Open Access. Powered by Scholars. Published by Universities.®

Articles 1 - 13 of 13

Full-Text Articles in Theory and Criticism

Book Review: Museum Pieces: Toward The Indigenization Of Canadian Museums, Matthew Ryan Smith, Ph.D. Feb 2014

Book Review: Museum Pieces: Toward The Indigenization Of Canadian Museums, Matthew Ryan Smith, Ph.D.

Matthew Ryan Smith, Ph.D.

No abstract provided.


Heather Saunders: The "Freaky Friday" Series, Matthew Ryan Smith, Ph.D. Jan 2013

Heather Saunders: The "Freaky Friday" Series, Matthew Ryan Smith, Ph.D.

Matthew Ryan Smith, Ph.D.

Desire and sex and lust. The conflation of signifiers of sensuality and femininity in female clothing points to a rigorous sexualization of the body beginning in girlhood, through their dress and the way it’s worn. Lace, fishnet, silk, leather, satin, chiffon and latex are shown in their various iterations in children’s fashion. The same materials, fabrics and the words used to describe them host different meanings and associations in adulthood. Yet, somewhere in this liminal divide, childhood and adulthood speak to each other, and the conversation is uncomfortable, like the first time you heard about the birds and ...


Exhibition Review: Clive Holden: Media/Mediated, Matthew Ryan Smith, Ph.D. Dec 2012

Exhibition Review: Clive Holden: Media/Mediated, Matthew Ryan Smith, Ph.D.

Matthew Ryan Smith, Ph.D.

An approach to artmaking that is driven by the prospect of chance, by the accidental, is reliant upon the inherent rationale of the natural world. There, chaos constitutes change (or vice versa) and reveals new forms that displace and/or update the old. Toronto-based multidisciplinary artist Clive Holden’s recent practice has manipulated the properties of the natural world into an aesthetic strategy. Utilizing the randomization and dynamism found in nature serves to unsettle and reconfigure his installations, transforming them into ever-evolving media.


Shapeshifting: Transformations In Native American Art, Matthew Ryan Smith, Ph.D. Dec 2012

Shapeshifting: Transformations In Native American Art, Matthew Ryan Smith, Ph.D.

Matthew Ryan Smith, Ph.D.

Concise, clear and consistent, the catalogue that accompanies the exhibition Shapeshifting: Transformations in Native American Art establishes a critical dialogue between historical and contemporary Native American objects. Mounted at the Peabody Essex Museum in Salem, Massachusetts by the PEM’s resident curator of Native American Art and Culture Karen Kramer Russell, the exhibition “offers an exciting new orientation for understanding Native creativity and art-making as an all-encompassing product of its time, grounded in an artist’s community, philosophy, language, and environment” (15). Essentially, the exhibition project embraced chronological and aesthetic differences to reconsider the ways that Native American transhistoricity can ...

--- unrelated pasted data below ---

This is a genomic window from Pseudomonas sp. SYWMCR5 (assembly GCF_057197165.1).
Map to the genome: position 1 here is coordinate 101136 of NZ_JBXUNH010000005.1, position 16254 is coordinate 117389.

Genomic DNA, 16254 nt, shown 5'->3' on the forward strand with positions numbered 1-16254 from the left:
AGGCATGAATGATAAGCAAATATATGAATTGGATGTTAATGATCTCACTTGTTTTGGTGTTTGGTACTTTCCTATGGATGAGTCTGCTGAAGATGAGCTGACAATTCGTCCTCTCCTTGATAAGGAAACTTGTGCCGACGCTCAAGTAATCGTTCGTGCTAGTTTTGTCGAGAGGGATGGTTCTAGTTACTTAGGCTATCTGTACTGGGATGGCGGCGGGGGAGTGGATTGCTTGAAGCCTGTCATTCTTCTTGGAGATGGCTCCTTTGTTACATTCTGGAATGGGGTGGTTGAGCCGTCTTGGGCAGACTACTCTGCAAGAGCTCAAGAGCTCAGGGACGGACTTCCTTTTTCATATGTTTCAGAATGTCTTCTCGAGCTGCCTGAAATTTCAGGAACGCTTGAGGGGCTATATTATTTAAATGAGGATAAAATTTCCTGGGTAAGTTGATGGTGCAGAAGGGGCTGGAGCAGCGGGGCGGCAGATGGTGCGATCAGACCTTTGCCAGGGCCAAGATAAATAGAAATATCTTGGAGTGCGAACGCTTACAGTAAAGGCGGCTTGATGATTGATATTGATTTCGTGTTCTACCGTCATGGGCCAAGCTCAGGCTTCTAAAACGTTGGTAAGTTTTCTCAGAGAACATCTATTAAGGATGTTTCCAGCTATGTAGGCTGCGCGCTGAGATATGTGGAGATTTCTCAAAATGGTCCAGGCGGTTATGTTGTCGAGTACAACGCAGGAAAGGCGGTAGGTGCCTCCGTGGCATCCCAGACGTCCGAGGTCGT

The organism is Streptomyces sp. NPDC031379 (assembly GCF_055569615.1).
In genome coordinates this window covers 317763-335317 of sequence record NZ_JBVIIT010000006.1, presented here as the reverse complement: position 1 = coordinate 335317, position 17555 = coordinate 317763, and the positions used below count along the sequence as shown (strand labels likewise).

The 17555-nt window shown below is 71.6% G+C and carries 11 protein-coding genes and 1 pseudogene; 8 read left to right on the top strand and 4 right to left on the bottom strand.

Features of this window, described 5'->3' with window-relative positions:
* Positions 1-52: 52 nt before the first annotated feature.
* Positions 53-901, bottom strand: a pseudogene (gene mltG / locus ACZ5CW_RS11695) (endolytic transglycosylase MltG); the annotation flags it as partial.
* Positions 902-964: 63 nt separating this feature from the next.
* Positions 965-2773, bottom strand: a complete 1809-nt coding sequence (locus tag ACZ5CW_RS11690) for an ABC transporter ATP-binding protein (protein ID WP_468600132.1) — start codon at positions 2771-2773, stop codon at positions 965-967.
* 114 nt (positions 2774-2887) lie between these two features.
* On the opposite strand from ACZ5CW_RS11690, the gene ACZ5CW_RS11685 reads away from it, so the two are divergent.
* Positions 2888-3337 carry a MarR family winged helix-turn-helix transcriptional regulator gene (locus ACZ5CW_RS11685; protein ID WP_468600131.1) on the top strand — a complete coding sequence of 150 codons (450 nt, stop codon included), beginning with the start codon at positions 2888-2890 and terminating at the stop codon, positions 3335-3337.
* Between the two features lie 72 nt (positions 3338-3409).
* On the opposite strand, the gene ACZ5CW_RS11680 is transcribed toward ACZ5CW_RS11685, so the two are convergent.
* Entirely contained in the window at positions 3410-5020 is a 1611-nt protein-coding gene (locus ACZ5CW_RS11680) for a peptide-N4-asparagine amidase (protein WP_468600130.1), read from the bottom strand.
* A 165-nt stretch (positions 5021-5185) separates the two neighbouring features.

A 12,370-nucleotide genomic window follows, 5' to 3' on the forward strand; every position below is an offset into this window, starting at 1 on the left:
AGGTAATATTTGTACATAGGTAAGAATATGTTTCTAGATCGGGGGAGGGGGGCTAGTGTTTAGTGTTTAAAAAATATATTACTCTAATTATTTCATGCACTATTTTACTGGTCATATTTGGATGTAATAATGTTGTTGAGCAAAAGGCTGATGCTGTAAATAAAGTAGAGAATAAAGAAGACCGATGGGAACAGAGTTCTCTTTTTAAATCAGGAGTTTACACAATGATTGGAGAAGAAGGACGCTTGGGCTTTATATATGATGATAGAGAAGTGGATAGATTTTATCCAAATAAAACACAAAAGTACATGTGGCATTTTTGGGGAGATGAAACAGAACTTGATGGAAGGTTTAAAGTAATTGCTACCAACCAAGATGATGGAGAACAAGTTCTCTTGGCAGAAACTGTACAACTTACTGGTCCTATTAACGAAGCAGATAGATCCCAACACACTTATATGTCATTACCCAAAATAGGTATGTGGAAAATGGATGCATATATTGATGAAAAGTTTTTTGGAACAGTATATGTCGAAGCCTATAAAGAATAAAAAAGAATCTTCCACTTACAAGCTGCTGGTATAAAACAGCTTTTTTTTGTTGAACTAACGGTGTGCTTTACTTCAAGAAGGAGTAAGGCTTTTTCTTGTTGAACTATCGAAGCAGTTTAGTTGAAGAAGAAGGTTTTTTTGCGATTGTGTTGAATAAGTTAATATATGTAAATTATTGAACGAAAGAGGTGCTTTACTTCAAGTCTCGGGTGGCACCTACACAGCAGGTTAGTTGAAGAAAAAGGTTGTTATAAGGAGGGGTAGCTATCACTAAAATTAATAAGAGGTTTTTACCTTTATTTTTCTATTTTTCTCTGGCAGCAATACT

Gary Wyatt: Seekers And Travellers Contemporary Art Of The Pacific Northwest Coast, Matthew Ryan Smith, Ph.D. Dec 2012

Gary Wyatt: Seekers And Travellers Contemporary Art Of The Pacific Northwest Coast, Matthew Ryan Smith, Ph.D.

Matthew Ryan Smith, Ph.D.

No abstract provided.


Some Things Last A Long Time, Matthew Ryan Smith Jul 2012

Some Things Last A Long Time, Matthew Ryan Smith

Matthew Ryan Smith, Ph.D.

This exhibition investigates the manner in which our private lives precondition the act of seeing. I call this “relational viewing.” The selection of autobiographical artwork to explain this complex phenomenon is deliberate. In these selected works, the artist’s mode of address is predominantly communicative in both a literal and figurative sense. Often times these conversations are extraordinarily intimate, unsettling and painful; sometimes even genteel, light and amusing. By candidly expressing events from their private lives, these artists encourage audiences to respond using their own. Rooted in self-reflection, this internal dialogue is a powerful instrument for critically examining the visual ...


Some Things Last A Long Time, Matthew Ryan Smith Jul 2012

Some Things Last A Long Time, Matthew Ryan Smith

Matthew Ryan Smith, Ph.D.

Relational viewing is also linked to poststructuralist theory, which has provided a framework for shifting away from the idea that the author is the creator of meaning to instead consider how readers interact with texts to produce meaning. Some Things Last a Long Time considers the connections between autobiography and relational experience. With this exhibition, I propose that contemporary autobiographical art can operate as a site where social encounters are created and where self-discoveries become possible. I encourage viewers to use their own lived experiences and personal histories to interpret the artworks in the exhibition.